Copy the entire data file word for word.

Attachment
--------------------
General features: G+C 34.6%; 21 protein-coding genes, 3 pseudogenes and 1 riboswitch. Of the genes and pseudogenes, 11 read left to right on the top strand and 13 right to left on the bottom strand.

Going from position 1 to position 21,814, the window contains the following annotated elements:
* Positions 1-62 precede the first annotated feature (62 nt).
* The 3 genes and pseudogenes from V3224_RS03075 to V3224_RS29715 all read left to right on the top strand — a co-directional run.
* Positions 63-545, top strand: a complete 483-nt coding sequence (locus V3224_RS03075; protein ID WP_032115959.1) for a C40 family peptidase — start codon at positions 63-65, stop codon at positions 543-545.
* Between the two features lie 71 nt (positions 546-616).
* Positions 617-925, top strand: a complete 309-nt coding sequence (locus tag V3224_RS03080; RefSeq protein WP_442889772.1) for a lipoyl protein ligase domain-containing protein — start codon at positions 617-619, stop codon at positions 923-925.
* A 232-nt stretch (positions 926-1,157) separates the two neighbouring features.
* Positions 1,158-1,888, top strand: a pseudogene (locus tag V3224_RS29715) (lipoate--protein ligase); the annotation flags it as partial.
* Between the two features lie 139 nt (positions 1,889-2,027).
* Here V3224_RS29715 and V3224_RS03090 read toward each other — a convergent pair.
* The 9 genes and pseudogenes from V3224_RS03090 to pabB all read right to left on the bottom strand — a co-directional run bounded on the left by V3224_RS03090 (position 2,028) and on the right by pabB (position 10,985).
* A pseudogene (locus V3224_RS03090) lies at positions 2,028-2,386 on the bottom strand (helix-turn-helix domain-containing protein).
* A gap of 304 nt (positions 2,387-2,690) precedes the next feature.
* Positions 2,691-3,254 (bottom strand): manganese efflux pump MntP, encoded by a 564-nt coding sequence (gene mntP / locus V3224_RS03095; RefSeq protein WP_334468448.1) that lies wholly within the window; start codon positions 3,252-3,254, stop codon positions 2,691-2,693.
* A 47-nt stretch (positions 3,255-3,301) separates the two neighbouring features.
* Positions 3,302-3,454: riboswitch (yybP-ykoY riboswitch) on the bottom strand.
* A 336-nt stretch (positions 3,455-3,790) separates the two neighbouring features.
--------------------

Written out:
General features: G+C 34.6%; 21 protein-coding genes, 3 pseudogenes and 1 riboswitch. Of the genes and pseudogenes, 11 read left to right on the top strand and 13 right to left on the bottom strand.

Going from position 1 to position 21,814, the window contains the following annotated elements:
* Positions 1-62 precede the first annotated feature (62 nt).
* The 3 genes and pseudogenes from V3224_RS03075 to V3224_RS29715 all read left to right on the top strand — a co-directional run.
* Positions 63-545, top strand: a complete 483-nt coding sequence (locus V3224_RS03075; protein ID WP_032115959.1) for a C40 family peptidase — start codon at positions 63-65, stop codon at positions 543-545.
* Between the two features lie 71 nt (positions 546-616).
* Positions 617-925, top strand: a complete 309-nt coding sequence (locus tag V3224_RS03080; RefSeq protein WP_442889772.1) for a lipoyl protein ligase domain-containing protein — start codon at positions 617-619, stop codon at positions 923-925.
* A 232-nt stretch (positions 926-1,157) separates the two neighbouring features.
* Positions 1,158-1,888, top strand: a pseudogene (locus tag V3224_RS29715) (lipoate--protein ligase); the annotation flags it as partial.
* Between the two features lie 139 nt (positions 1,889-2,027).
* Here V3224_RS29715 and V3224_RS03090 read toward each other — a convergent pair.
* The 9 genes and pseudogenes from V3224_RS03090 to pabB all read right to left on the bottom strand — a co-directional run bounded on the left by V3224_RS03090 (position 2,028) and on the right by pabB (position 10,985).
* A pseudogene (locus V3224_RS03090) lies at positions 2,028-2,386 on the bottom strand (helix-turn-helix domain-containing protein).
* A gap of 304 nt (positions 2,387-2,690) precedes the next feature.
* Positions 2,691-3,254 (bottom strand): manganese efflux pump MntP, encoded by a 564-nt coding sequence (gene mntP / locus V3224_RS03095; RefSeq protein WP_334468448.1) that lies wholly within the window; start codon positions 3,252-3,254, stop codon positions 2,691-2,693.
* A 47-nt stretch (positions 3,255-3,301) separates the two neighbouring features.
* Positions 3,302-3,454: riboswitch (yybP-ykoY riboswitch) on the bottom strand.
* A 336-nt stretch (positions 3,455-3,790) separates the two neighbouring features.